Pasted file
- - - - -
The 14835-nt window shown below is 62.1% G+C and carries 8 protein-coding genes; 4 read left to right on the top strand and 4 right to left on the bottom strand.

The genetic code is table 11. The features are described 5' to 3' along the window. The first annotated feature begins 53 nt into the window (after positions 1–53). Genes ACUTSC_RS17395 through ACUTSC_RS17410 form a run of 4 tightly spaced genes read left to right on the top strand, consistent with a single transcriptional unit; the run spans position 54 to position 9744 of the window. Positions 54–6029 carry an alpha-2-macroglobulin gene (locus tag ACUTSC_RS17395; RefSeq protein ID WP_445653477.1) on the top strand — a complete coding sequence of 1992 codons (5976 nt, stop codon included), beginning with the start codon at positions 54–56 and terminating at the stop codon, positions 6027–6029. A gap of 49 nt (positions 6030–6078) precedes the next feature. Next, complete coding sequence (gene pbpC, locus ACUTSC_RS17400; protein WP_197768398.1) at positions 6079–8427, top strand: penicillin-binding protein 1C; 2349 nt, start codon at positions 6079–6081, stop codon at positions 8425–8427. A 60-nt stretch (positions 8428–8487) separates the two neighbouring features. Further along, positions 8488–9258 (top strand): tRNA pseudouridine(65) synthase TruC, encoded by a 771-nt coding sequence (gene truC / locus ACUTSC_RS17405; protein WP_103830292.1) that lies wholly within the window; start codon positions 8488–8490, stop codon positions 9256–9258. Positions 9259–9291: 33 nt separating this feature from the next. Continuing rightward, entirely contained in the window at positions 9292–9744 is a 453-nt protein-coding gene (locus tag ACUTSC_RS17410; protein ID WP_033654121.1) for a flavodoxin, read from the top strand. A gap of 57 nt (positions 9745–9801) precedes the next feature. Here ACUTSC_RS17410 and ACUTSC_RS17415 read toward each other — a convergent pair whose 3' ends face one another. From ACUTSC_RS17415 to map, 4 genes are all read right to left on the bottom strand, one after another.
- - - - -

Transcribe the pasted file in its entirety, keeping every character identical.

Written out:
The 14835-nt window shown below is 62.1% G+C and carries 8 protein-coding genes; 4 read left to right on the top strand and 4 right to left on the bottom strand.

The genetic code is table 11. The features are described 5' to 3' along the window. The first annotated feature begins 53 nt into the window (after positions 1–53). Genes ACUTSC_RS17395 through ACUTSC_RS17410 form a run of 4 tightly spaced genes read left to right on the top strand, consistent with a single transcriptional unit; the run spans position 54 to position 9744 of the window. Positions 54–6029 carry an alpha-2-macroglobulin gene (locus tag ACUTSC_RS17395; RefSeq protein ID WP_445653477.1) on the top strand — a complete coding sequence of 1992 codons (5976 nt, stop codon included), beginning with the start codon at positions 54–56 and terminating at the stop codon, positions 6027–6029. A gap of 49 nt (positions 6030–6078) precedes the next feature. Next, complete coding sequence (gene pbpC, locus ACUTSC_RS17400; protein WP_197768398.1) at positions 6079–8427, top strand: penicillin-binding protein 1C; 2349 nt, start codon at positions 6079–6081, stop codon at positions 8425–8427. A 60-nt stretch (positions 8428–8487) separates the two neighbouring features. Further along, positions 8488–9258 (top strand): tRNA pseudouridine(65) synthase TruC, encoded by a 771-nt coding sequence (gene truC / locus ACUTSC_RS17405; protein WP_103830292.1) that lies wholly within the window; start codon positions 8488–8490, stop codon positions 9256–9258. Positions 9259–9291: 33 nt separating this feature from the next. Continuing rightward, entirely contained in the window at positions 9292–9744 is a 453-nt protein-coding gene (locus tag ACUTSC_RS17410; protein ID WP_033654121.1) for a flavodoxin, read from the top strand. A gap of 57 nt (positions 9745–9801) precedes the next feature. Here ACUTSC_RS17410 and ACUTSC_RS17415 read toward each other — a convergent pair whose 3' ends face one another. From ACUTSC_RS17415 to map, 4 genes are all read right to left on the bottom strand, one after another.